Looking back on 2016 is a peculiar experience, no matter who you are or where your political allegiances lie.

Bookended by David Bowie’s passing and Donald Trump’s election, most of us will be happy to bid farewell to 2016 this New Year’s Eve. But if there is one group that has had it harder than most, it’s fashion retailers.

Unpredictable weather has been a recurring issue throughout the year and has stimulated much discounting in the market.

Meanwhile, the vote for Brexit has caused consumer confidence to tumble and the value of the pound to plummet, which has meant a rise in cost prices.

“I’ve been in retail since 1989 and it’s, if not the hardest year, then the strangest year,” says Peter Ruis, chief executive of Jigsaw.

“The worst year was the extremity of 2008, but then you had an event and a series of consequences and a way forward. The world is amazing and it pulls itself together.

Peter Ruis

Peter Ruis

Peter Ruis, chief executive, Jigsaw

“The problem with the combination of political events this year is that we have this extreme uncertainty.”

Despite these challenging conditions, Ruis has managed to orchestrate an impressive turnaround at the privately owned retailer. 

When Ruis first arrived at the premium retailer in 2013, it was in dire straits. In the red by £21m and surrounded by aggressively discounting competitors, it had lost its raison d’être.

Now, just three years later, Jigsaw is getting back to its best. Sales surged 18.5% to £105m and group EBITDA jumped 187% to £5.4m in its last financial year.

Culture shock

Ruis, who joined Jigsaw from John Lewis where he was buying and brand director, admits the turnaround was no walk in the park.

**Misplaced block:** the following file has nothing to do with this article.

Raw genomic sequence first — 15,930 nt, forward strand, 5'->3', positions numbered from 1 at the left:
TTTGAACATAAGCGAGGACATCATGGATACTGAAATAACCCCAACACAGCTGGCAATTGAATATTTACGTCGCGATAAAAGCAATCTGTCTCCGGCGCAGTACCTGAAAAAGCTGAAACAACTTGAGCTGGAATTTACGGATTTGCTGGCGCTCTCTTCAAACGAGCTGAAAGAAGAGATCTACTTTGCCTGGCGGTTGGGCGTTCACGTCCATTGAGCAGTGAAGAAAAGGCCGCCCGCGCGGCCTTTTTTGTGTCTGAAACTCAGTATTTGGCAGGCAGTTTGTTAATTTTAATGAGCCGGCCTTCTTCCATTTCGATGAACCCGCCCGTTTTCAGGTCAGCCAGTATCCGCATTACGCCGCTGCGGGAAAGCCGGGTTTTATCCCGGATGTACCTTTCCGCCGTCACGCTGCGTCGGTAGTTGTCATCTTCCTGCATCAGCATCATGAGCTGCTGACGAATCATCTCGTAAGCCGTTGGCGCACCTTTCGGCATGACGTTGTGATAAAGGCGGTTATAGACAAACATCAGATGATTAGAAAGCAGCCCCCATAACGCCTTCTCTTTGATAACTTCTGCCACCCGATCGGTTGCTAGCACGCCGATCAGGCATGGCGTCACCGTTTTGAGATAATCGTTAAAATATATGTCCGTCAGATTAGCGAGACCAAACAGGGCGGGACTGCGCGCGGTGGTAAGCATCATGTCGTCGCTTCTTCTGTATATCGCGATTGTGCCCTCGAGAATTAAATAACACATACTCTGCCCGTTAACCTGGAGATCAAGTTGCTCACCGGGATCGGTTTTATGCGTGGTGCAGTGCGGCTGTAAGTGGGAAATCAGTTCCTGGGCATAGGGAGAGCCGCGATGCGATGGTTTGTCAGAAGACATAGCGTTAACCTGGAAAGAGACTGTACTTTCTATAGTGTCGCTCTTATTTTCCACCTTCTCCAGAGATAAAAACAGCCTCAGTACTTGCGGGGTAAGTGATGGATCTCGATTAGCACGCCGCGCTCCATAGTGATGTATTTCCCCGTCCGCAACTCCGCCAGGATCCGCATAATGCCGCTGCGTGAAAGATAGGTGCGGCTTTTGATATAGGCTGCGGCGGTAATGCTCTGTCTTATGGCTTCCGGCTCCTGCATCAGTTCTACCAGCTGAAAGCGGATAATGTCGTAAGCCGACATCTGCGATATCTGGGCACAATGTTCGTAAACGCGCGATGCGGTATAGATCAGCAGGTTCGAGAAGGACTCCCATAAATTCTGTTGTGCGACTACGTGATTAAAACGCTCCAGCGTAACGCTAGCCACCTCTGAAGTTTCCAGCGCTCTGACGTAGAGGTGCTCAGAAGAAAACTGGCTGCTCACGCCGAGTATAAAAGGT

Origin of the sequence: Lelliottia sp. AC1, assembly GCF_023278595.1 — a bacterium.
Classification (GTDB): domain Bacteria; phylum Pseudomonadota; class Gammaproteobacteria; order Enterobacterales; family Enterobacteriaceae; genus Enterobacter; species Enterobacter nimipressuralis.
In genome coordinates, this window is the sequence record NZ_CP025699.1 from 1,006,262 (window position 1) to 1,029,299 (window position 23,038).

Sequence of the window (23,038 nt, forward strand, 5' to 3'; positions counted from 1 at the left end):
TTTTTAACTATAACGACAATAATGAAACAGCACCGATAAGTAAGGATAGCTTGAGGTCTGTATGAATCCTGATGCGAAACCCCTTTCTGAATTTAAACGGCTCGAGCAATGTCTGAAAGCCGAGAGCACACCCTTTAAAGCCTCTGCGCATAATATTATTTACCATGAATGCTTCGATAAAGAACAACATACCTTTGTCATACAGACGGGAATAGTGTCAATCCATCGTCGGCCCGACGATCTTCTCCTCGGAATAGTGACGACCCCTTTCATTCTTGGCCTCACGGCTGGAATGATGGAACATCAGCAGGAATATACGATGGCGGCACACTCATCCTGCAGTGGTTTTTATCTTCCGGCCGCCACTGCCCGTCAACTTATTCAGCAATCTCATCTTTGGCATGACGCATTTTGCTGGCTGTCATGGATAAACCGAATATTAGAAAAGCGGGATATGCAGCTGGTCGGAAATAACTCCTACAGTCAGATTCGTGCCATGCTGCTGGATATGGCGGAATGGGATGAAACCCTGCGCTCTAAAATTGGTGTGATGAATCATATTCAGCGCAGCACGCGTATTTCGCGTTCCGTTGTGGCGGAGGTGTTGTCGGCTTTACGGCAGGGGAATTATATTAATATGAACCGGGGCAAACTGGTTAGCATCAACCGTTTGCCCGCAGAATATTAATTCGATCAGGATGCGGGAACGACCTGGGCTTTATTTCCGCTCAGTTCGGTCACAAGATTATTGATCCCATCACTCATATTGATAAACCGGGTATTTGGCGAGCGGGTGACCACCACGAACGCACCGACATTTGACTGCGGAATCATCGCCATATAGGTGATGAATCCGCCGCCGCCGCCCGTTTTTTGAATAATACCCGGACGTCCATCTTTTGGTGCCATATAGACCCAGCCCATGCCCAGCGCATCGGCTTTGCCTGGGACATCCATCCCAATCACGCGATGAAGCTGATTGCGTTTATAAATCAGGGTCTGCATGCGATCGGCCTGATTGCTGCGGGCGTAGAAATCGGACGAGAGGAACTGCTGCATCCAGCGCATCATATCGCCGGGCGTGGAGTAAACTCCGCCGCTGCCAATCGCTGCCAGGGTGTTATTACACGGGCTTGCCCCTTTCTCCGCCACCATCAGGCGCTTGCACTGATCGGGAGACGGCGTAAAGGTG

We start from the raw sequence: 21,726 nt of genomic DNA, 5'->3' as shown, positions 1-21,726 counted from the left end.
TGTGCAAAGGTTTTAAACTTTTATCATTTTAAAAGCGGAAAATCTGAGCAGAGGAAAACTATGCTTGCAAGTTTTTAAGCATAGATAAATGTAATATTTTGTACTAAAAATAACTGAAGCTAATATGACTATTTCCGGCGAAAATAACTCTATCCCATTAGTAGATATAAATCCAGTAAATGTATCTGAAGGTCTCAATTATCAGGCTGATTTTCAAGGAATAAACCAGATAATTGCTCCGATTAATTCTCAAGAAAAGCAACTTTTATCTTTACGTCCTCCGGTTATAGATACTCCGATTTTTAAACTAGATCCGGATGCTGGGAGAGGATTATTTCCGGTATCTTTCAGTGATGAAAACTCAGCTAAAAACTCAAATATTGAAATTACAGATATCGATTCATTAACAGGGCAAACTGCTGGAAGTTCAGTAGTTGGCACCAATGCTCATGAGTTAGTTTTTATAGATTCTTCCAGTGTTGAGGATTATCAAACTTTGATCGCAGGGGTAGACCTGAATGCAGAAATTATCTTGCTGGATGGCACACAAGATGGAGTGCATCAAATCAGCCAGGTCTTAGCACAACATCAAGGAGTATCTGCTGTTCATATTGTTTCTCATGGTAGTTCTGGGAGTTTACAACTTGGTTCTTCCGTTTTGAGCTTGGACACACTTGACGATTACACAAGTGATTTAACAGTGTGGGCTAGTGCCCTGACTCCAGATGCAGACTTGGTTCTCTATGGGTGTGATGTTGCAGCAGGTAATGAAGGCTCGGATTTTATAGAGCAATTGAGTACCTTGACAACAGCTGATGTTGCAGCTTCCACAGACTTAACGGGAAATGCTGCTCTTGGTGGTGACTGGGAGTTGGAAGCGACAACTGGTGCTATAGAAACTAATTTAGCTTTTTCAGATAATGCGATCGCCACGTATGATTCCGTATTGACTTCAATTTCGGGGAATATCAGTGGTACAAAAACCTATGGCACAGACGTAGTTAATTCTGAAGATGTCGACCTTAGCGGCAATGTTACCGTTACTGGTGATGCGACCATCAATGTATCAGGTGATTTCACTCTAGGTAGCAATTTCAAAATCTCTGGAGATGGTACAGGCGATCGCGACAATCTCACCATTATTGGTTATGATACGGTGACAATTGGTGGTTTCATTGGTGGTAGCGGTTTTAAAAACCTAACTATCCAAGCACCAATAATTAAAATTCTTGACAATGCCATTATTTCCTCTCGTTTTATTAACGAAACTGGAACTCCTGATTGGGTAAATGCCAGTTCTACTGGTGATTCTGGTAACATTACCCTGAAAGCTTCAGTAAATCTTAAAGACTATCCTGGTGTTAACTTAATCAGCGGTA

“Getting people behind one goal was hard,” Ruis admits. “Probably because I was coming from John Lewis where everyone has a share in the business and people are engaged straight away.”

Many might question why Ruis chose to leave the much-loved department store to take on a struggling brand; however, he points out that there is a lot of similarity between the two retailers.

Despite the lack of financial success, it seemed that all of the mistakes were rectifiable”

Peter Ruis, Jigsaw

“I joined [John Lewis] when it was a rejuvenation story,” he says. “It worked very differently then. It had an amazing brand and an amazing heritage but people used to criticise it for being dull and cold. It’s easy to forget that now.”

He says that he learned about transforming a business from his time at the department store. He says it taught him to “bottle the good stuff” and discard the rest.

Ruis had faith that he could put Jigsaw back together again. “Despite the lack of financial success, it seemed that all of the mistakes were rectifiable,” he says.

“When you’re in a department store you see a lot of businesses that have very deep structural issues, and quite often you see brands that are slightly toxic.

“But Jigsaw just had a lack of energy and a lack of purpose. It had great history but it didn’t stand out.”

Style and truth

Ruis went back to basics for the turnaround, and focused on reinvigorating Jigsaw’s product and brand.

He began delivering a “style and truth” message, both internally and to customers, that is about emphasising authenticity across brand, product and price. This has now become something of a mantra for the brand. 

It is initially tempting to dismiss this motto as fluff. But listening to Ruis, it’s clear that it goes far beyond that and represents authenticity in each aspect of the business: brand, product and price.

Brand power is crucial in tough times. When consumers don’t have the spending power or inclination to splash out, they need to love a product.

And to love a product they need to feel an affinity with the brand.

Retailers as disparate as Gap, M&S and Aquascutum have learned the hard way that when your brand fails to connect with your customer base it can decimate your bottom line.